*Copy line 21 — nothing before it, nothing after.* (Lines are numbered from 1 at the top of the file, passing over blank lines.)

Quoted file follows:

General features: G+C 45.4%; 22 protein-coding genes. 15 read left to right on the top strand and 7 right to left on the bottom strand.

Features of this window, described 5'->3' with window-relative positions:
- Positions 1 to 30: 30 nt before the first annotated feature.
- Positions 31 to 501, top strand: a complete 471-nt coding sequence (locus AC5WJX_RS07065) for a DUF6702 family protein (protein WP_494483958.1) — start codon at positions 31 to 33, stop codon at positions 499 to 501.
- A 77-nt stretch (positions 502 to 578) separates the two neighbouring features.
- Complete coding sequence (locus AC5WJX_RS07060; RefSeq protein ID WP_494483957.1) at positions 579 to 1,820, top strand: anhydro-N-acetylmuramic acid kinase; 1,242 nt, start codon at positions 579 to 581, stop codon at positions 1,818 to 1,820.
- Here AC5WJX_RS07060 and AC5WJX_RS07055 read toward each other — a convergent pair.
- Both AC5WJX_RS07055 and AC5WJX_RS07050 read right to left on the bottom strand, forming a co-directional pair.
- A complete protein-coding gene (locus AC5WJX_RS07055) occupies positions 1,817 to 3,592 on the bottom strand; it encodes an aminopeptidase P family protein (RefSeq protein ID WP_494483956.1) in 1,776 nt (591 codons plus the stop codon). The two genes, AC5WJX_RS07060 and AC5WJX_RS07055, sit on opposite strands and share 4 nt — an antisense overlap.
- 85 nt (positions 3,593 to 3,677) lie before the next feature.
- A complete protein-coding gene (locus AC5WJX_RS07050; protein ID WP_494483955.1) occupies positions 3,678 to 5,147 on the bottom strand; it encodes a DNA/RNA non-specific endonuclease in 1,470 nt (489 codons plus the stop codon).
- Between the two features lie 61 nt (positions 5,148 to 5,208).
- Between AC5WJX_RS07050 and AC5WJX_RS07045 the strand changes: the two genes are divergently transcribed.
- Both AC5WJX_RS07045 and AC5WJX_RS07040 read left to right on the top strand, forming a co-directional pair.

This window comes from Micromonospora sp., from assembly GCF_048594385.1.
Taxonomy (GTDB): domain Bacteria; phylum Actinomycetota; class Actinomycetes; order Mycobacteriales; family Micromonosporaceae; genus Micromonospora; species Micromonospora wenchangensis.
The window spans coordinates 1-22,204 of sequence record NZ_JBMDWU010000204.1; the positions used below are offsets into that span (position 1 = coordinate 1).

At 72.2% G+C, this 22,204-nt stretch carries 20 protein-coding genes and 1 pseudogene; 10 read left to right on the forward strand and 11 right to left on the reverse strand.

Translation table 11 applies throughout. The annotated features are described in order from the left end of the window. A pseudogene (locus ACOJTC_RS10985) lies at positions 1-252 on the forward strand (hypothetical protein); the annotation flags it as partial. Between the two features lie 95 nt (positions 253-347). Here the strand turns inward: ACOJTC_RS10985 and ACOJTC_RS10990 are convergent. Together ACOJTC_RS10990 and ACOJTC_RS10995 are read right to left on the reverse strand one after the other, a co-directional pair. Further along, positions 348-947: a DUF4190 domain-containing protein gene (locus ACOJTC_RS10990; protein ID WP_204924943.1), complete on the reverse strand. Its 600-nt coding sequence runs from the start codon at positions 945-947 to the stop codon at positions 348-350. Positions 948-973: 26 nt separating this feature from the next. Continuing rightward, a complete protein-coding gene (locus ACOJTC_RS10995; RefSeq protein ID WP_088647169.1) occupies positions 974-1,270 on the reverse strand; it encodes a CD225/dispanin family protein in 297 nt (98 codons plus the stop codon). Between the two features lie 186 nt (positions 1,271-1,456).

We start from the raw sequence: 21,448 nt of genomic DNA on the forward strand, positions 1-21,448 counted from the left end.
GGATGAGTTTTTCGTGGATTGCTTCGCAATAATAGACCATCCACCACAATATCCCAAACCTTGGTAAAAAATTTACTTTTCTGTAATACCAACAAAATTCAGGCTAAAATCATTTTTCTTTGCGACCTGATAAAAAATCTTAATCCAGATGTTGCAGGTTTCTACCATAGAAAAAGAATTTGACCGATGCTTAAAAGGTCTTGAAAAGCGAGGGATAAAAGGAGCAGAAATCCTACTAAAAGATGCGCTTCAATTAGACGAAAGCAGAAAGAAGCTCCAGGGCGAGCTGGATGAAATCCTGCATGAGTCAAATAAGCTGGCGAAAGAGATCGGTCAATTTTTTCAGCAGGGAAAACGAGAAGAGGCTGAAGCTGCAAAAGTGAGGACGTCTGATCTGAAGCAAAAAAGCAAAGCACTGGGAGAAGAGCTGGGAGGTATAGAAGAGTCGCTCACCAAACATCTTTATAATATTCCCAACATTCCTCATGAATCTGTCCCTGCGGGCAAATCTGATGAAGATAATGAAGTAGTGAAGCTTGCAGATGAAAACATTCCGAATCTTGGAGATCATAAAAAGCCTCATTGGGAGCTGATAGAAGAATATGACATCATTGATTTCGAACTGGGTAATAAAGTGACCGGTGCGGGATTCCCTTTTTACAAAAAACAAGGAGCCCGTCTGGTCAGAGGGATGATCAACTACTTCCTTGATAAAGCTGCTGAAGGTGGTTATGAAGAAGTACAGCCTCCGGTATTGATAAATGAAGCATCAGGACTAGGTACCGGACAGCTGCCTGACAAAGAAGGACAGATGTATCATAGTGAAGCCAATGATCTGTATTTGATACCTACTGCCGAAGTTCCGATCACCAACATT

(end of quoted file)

GGATGAGTTTTTCGTGGATTGCTTCGCAATAATAGACCATCCACCACAATATCCCAAACCTTGGTAAAAAATTTACTTTTCTGTAATACCAACAAAATTCAGGCTAAAATCATTTTTCTTTGCGACCTGATAAAAAATCTTAATCCAGATGTTGCAGGTTTCTACCATAGAAAAAGAATTTGACCGATGCTTAAAAGGTCTTGAAAAGCGAGGGATAAAAGGAGCAGAAATCCTACTAAAAGATGCGCTTCAATTAGACGAAAGCAGAAAGAAGCTCCAGGGCGAGCTGGATGAAATCCTGCATGAGTCAAATAAGCTGGCGAAAGAGATCGGTCAATTTTTTCAGCAGGGAAAACGAGAAGAGGCTGAAGCTGCAAAAGTGAGGACGTCTGATCTGAAGCAAAAAAGCAAAGCACTGGGAGAAGAGCTGGGAGGTATAGAAGAGTCGCTCACCAAACATCTTTATAATATTCCCAACATTCCTCATGAATCTGTCCCTGCGGGCAAATCTGATGAAGATAATGAAGTAGTGAAGCTTGCAGATGAAAACATTCCGAATCTTGGAGATCATAAAAAGCCTCATTGGGAGCTGATAGAAGAATATGACATCATTGATTTCGAACTGGGTAATAAAGTGACCGGTGCGGGATTCCCTTTTTACAAAAAACAAGGAGCCCGTCTGGTCAGAGGGATGATCAACTACTTCCTTGATAAAGCTGCTGAAGGTGGTTATGAAGAAGTACAGCCTCCGGTATTGATAAATGAAGCATCAGGACTAGGTACCGGACAGCTGCCTGACAAAGAAGGACAGATGTATCATAGTGAAGCCAATGATCTGTATTTGATACCTACTGCCGAAGTTCCGATCACCAACATT